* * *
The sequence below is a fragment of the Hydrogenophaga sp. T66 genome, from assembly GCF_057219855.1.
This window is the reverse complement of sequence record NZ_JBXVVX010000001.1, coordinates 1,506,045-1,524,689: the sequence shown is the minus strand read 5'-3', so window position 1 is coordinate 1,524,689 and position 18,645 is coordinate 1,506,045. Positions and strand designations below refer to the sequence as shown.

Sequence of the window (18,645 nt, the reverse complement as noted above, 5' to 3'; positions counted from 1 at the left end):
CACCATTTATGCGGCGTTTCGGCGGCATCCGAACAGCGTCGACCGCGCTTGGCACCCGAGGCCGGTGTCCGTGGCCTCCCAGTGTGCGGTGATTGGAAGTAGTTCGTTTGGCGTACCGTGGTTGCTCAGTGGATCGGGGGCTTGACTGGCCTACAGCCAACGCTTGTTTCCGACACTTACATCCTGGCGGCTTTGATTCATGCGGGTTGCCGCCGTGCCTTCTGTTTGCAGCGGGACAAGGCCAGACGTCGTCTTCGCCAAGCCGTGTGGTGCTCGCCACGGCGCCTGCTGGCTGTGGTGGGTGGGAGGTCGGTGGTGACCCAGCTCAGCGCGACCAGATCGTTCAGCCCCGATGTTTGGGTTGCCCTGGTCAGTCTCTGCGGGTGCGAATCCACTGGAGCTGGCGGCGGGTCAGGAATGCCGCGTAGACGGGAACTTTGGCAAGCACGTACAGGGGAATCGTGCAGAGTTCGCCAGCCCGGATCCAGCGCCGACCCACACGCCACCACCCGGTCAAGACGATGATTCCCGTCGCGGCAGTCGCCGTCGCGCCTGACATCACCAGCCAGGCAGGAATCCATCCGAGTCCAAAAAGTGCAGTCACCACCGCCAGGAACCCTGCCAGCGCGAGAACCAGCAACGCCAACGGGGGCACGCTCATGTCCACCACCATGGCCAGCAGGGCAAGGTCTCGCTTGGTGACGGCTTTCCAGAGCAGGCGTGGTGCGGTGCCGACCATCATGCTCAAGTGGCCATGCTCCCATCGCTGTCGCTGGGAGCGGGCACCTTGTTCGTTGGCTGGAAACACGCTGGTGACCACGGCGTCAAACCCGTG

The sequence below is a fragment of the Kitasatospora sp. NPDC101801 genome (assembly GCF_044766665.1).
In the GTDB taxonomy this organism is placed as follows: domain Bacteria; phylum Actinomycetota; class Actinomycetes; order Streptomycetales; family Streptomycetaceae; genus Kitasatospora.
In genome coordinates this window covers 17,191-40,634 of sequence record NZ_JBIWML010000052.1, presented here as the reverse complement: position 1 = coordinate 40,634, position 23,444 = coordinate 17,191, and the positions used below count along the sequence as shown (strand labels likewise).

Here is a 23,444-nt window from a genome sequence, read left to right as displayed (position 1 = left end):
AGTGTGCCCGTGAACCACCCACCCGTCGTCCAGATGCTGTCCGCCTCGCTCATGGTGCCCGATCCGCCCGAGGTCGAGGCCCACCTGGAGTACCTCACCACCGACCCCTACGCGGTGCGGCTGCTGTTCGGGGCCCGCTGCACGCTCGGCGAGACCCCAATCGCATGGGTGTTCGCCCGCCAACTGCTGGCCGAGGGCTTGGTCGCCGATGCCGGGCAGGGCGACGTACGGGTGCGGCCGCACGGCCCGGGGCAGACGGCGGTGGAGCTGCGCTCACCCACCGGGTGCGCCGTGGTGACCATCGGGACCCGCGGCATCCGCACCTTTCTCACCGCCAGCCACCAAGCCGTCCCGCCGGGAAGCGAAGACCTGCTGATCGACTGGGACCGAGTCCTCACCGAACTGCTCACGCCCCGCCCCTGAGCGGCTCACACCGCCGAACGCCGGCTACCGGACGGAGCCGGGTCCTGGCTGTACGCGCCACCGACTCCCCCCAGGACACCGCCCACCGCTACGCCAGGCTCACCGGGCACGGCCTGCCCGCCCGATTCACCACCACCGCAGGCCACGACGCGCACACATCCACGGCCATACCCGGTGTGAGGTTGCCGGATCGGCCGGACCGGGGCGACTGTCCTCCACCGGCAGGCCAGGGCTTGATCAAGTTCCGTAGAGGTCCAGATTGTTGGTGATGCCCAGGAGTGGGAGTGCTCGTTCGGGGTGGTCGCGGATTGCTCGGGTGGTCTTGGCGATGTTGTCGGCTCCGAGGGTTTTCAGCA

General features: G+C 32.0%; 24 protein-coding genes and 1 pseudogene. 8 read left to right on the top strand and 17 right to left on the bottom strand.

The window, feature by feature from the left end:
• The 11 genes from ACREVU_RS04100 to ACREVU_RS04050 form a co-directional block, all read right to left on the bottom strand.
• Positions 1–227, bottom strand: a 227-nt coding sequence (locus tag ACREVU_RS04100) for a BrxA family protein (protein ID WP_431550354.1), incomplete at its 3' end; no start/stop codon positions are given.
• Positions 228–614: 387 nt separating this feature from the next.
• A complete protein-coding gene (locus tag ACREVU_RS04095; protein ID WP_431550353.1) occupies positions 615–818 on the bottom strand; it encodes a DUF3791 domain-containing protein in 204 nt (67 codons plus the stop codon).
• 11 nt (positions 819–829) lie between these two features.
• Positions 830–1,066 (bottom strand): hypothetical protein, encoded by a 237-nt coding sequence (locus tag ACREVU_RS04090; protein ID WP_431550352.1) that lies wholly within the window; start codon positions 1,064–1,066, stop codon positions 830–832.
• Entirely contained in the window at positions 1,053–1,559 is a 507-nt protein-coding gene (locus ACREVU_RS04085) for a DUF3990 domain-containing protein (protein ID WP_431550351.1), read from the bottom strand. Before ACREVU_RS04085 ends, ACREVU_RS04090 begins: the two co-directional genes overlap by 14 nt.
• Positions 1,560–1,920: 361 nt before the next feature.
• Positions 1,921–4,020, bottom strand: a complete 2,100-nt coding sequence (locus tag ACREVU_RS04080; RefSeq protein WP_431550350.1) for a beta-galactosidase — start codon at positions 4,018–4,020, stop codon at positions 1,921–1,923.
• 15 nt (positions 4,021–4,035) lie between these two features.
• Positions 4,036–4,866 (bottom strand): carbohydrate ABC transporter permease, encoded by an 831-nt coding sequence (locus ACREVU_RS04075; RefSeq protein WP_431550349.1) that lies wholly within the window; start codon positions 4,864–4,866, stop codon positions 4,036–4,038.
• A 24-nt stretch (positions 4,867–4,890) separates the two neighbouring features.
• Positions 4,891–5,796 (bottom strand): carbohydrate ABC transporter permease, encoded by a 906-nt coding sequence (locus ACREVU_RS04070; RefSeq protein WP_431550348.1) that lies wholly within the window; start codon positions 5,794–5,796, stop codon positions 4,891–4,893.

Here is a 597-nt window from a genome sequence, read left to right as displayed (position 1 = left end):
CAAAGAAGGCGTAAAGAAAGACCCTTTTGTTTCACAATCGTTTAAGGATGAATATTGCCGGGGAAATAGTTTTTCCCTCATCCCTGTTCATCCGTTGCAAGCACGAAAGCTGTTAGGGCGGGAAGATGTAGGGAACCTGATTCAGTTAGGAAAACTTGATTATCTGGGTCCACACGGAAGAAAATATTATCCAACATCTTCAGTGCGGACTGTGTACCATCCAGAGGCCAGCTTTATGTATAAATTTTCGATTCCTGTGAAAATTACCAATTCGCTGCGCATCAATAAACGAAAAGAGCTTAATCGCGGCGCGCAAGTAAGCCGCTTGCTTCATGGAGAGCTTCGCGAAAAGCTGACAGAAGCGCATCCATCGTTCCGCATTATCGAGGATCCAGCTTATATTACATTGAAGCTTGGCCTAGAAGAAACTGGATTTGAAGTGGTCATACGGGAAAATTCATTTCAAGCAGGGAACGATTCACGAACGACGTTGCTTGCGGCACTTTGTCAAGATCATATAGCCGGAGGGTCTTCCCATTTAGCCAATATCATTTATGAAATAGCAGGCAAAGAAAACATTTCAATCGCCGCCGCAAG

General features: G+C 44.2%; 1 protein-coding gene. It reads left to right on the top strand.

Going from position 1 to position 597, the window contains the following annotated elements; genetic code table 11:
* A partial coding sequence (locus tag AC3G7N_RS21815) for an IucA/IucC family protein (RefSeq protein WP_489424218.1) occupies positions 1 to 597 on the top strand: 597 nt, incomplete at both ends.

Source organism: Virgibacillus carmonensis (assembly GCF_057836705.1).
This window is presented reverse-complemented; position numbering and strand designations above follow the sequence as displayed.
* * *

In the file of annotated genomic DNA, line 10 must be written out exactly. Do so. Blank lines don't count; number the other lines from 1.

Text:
General features: G+C 32.0%; 24 protein-coding genes and 1 pseudogene. 8 read left to right on the top strand and 17 right to left on the bottom strand.